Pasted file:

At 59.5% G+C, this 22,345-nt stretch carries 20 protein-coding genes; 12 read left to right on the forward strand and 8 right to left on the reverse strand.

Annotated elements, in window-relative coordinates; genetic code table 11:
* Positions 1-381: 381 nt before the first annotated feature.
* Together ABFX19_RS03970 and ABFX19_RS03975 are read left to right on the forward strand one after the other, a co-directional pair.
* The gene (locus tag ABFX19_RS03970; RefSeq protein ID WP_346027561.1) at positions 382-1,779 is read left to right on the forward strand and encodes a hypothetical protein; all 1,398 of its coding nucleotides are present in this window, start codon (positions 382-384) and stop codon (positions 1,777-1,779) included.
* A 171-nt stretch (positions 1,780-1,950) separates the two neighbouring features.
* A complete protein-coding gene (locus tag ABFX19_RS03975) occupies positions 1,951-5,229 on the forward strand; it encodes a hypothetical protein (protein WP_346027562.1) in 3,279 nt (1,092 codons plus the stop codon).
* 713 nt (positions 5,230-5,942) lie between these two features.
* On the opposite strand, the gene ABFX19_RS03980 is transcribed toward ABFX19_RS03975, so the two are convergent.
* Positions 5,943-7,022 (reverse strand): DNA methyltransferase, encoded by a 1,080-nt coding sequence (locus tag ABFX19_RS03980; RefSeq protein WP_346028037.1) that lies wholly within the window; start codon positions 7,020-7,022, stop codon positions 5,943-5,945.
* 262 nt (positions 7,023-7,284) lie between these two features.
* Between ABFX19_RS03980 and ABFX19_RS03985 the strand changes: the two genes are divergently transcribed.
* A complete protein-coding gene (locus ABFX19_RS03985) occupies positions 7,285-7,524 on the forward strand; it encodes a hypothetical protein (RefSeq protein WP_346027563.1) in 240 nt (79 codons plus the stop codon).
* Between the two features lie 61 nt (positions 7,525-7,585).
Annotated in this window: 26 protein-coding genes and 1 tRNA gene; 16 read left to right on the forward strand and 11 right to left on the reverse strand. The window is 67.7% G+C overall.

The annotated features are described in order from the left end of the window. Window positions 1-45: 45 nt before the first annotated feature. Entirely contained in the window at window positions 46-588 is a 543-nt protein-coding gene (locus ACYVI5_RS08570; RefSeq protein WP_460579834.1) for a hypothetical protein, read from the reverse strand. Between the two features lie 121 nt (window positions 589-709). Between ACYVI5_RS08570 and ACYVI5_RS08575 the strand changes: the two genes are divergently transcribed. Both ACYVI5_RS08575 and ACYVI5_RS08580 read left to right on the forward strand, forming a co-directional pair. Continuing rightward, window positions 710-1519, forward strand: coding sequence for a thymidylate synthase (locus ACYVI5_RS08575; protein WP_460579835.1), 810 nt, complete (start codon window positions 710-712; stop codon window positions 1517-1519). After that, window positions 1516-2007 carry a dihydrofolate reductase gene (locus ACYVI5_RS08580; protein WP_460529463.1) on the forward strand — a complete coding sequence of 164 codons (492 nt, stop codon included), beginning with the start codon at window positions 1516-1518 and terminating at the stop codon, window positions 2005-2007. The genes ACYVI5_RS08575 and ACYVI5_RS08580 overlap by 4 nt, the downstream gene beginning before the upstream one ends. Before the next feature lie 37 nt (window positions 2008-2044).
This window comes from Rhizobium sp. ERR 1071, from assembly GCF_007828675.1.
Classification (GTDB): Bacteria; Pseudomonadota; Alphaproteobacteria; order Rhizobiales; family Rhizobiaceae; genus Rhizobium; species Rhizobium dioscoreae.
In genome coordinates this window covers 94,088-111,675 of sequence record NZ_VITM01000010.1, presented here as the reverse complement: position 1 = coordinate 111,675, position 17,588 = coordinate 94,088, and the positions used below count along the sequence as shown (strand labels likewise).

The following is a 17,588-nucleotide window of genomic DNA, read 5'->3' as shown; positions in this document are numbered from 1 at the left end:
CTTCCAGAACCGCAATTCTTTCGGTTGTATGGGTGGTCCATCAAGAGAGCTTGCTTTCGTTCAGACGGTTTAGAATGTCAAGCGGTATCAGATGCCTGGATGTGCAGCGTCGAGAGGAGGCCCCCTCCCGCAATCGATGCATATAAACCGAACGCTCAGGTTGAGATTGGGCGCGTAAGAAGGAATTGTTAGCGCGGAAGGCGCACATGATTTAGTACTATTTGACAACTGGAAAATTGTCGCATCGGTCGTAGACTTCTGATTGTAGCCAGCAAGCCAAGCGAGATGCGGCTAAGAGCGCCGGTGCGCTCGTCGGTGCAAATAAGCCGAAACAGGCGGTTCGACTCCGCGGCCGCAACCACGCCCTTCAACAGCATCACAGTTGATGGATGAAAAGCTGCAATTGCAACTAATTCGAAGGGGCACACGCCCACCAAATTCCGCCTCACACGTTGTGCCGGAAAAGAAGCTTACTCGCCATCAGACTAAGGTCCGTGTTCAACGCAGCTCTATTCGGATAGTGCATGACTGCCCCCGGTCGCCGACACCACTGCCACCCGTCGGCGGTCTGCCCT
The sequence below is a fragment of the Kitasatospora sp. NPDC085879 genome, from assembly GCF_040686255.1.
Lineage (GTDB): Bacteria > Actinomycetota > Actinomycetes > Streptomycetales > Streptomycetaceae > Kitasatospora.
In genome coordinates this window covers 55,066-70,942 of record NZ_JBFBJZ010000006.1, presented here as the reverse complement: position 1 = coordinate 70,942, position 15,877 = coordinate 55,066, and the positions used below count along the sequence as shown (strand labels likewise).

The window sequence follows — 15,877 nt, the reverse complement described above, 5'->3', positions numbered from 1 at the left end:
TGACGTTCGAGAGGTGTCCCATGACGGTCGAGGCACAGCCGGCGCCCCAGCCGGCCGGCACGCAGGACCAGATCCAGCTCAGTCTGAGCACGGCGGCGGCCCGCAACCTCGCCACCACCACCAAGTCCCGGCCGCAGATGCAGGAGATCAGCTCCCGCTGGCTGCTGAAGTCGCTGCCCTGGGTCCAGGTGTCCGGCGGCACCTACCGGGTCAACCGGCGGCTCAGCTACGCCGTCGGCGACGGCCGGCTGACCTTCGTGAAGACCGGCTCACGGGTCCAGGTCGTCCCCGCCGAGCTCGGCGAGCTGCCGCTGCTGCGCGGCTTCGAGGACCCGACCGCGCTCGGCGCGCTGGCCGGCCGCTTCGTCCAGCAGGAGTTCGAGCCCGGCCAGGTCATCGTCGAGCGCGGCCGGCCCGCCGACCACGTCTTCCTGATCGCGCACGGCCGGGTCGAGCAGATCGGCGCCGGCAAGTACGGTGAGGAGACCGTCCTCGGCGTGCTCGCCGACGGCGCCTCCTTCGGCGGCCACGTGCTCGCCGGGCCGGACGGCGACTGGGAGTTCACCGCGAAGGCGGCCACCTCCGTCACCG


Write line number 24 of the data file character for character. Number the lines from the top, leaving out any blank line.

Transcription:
In genome coordinates this window covers 55,066-70,942 of record NZ_JBFBJZ010000006.1, presented here as the reverse complement: position 1 = coordinate 70,942, position 15,877 = coordinate 55,066, and the positions used below count along the sequence as shown (strand labels likewise).